The relationship between Dirk Jan De Pree and George Nelson was professional but honest and friendly. Pree supported him in founding his own Company for furniture design and so in 1947 George Nelson Associates was founded. With money gathered in Herman Miller Company and thanks to acquaintance with Irving Harper, George Mulhauser, Robert Brownjohn and many others, he created pieces of furniture that became timeless classics. It fulfilled the needs of generations to come and modern life as well. Marshmallow Sofa best fits this description. It was designed by associate Irving Harper together with Long Island Company that deals with the production of plastic elements. Sofa consisted of numerous sponge discs attached to metal frame. Together they created a semicircle, filled with colorful pads that were made for office and home environment.
One of the crucial moments in Nelson’s career was the contract signing between two giant companies: Vitra and Herman Miller in 1957. Swiss couple Willi and Erika Fehlbaum, Vitra’s founders, transferred skills from the USA to European market. Besides Charles and Ray Eames, George Nelson was the third one whose ideas crossed the Ocean.
This was when the Ball Clock was made, the first among over than 50 clocks created in Nelson’s bureau. Wooden balls and metal foundation were covered with different acrylic colors, which gave the sense of exclusivity and simplicity at the same time. Many people are still guessing why there are balls instead of numbers on the clock. Was it because the motif of stars and Big Bang were popular in the middle of last century? Or were they associations to the atom model? Whatever the answer to this question may be, the fact that Vitra is still producing this clock says how timeless it is.
Over the following few decades, George Nelson became famous not only as a writer and furniture designer but also as an architect, lecturer, graphic designer and passionate photographer. He especially enjoyed watching and documenting nature with his camera. He believed that native environment was perfect, and that humans only ruined it by doing things that were not in accordance with nature. Iconic chair Coconut, inspired by a coconut cut into eight pieces, shows that the nature was his inspiration. As most of his furniture, we can also classify this chair as round, sophisticated piece, sold in various colors.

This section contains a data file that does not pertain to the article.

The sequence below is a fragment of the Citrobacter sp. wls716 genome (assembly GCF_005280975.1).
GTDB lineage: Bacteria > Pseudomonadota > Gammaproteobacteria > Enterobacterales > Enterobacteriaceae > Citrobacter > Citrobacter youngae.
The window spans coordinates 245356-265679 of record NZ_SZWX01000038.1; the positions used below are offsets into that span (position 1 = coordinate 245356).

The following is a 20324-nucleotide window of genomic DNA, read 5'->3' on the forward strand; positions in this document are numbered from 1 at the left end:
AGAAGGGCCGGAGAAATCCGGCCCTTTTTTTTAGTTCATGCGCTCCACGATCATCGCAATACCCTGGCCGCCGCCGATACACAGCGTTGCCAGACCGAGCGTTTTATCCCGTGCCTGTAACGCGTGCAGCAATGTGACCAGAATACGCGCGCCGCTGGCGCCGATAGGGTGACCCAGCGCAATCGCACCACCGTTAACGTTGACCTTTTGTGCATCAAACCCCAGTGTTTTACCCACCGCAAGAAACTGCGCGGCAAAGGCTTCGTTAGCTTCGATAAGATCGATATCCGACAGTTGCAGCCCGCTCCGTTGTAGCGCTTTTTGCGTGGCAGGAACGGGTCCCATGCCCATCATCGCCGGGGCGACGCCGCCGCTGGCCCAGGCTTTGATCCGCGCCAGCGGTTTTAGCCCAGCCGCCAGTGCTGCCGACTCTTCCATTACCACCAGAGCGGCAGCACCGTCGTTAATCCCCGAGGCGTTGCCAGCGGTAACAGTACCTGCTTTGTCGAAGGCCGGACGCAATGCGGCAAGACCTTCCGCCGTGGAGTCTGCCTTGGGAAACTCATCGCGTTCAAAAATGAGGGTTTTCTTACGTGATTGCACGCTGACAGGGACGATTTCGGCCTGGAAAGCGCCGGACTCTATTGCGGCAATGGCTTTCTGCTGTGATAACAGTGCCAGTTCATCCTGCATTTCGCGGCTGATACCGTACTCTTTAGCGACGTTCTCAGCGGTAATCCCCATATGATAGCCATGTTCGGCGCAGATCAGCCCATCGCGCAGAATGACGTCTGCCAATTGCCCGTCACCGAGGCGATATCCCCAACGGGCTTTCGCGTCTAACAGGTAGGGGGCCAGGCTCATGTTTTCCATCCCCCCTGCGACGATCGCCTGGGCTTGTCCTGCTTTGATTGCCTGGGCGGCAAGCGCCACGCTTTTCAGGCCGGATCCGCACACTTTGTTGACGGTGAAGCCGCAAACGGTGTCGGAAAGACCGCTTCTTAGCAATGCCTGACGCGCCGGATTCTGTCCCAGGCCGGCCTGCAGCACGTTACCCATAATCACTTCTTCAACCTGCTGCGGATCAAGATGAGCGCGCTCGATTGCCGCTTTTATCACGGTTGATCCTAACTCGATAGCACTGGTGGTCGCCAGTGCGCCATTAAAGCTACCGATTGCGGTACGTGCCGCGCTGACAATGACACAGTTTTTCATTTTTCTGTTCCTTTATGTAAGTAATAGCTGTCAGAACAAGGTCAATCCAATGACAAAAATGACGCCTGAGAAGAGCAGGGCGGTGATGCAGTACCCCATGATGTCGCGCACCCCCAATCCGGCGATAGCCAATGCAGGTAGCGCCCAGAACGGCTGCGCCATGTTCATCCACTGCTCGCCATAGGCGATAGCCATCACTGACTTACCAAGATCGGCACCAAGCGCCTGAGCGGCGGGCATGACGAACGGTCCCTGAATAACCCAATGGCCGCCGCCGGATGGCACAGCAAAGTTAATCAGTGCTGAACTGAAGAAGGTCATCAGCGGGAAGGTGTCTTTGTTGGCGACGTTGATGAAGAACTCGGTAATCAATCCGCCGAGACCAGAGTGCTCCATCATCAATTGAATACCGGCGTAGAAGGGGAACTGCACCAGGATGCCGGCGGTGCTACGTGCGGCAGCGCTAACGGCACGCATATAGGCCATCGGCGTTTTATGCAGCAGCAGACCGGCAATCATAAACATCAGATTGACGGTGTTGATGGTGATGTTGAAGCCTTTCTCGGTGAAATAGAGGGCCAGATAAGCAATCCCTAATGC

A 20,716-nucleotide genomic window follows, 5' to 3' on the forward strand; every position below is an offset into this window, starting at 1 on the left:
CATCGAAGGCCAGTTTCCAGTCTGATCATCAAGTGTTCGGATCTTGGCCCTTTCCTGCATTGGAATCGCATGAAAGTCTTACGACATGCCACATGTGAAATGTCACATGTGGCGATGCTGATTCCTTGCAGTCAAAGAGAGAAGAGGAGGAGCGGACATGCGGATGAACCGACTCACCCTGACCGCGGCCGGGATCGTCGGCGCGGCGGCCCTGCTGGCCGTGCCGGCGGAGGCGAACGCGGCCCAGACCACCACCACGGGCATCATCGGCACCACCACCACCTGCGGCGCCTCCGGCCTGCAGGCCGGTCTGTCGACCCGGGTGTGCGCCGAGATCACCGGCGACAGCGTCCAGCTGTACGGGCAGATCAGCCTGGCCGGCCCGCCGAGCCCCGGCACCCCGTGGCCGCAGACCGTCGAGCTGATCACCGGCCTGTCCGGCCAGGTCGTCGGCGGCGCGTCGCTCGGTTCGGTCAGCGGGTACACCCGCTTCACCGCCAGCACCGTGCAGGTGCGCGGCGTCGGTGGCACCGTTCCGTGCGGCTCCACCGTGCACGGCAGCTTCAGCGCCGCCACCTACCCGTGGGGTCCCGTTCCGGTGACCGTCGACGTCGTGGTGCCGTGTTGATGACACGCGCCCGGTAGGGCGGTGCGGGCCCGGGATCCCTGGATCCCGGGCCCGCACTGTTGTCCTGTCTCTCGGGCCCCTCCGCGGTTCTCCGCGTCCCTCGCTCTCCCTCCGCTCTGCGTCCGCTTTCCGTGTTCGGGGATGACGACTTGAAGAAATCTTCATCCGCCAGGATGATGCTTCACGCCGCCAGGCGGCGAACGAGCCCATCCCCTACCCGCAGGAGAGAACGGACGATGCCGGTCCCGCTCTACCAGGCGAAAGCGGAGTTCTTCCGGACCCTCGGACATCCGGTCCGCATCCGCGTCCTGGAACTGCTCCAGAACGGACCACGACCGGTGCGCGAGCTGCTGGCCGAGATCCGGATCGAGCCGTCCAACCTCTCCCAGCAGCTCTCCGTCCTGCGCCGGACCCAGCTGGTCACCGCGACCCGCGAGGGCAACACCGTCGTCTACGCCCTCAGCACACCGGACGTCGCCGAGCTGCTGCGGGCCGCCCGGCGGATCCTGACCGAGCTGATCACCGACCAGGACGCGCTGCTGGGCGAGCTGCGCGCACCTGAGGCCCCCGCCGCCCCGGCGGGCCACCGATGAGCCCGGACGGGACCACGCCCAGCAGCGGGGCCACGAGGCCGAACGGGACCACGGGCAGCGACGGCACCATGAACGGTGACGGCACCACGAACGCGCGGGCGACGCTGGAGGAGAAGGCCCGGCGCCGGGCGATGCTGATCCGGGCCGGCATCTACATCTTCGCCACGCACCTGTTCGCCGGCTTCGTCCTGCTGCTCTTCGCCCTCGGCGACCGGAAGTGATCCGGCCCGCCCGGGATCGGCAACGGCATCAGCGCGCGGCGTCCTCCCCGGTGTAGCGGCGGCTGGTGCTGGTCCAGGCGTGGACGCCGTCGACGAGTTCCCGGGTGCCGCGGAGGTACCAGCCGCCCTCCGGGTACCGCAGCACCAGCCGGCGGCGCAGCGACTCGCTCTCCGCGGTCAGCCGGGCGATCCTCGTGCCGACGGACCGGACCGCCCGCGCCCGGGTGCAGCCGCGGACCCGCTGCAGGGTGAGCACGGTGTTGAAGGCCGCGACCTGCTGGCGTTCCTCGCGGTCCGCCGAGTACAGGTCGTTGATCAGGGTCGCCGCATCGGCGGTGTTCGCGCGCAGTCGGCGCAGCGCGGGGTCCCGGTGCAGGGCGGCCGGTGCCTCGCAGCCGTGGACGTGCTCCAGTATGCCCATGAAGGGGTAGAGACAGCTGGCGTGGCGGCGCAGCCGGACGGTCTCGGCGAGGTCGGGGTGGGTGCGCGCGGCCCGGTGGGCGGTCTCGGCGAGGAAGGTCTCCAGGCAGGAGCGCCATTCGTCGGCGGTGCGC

He claimed that the crucial designers’ task was to create a better world. He was among the first ones to pay attention to the reduction of pollution in the streets, he strived to reduce the amount of harmful gases produced by cars. His vision was to create a public space where any kind of motor vehicle usage would be banned. During that period, ideas like this one were rare and poorly accepted in everyday life. “Designers must be aware of the consequences that their acts have on people and society” Nelson repeated.
He was always interested in the fact how his furniture affected everyday lives of customers. Among numerous private residences that he projected, there was also the Experimental House, built of cubic modules and transformable items. The roof was made of transparent materials which owners could move according to their own requests. This is also an example of how noble was Nelson when it came to the architectural influence on its users, no matter if it concerned bigger elements or materials.
Although he started his career as a writer, George Nelson ended it as an excellent master of various disciplines. Through his unique elements we observe the unification of talent, quality, authenticity, elegance, and benevolence above all that. His opinion that industrial designers give way to commercial forces too much shows how his honest thoughts move both function and form to a higher level. “A person who deals with human needs must make a radical, rational breakup with all values that we identify as anti-human.” This sentence is a clear proof that such an approach can be held only by a renaissance genius of modern design.
Featured image: George Nelson @ the Powerhouse Museum by Robyn Jay, used under CC BY-SA 2.0 / extracted from original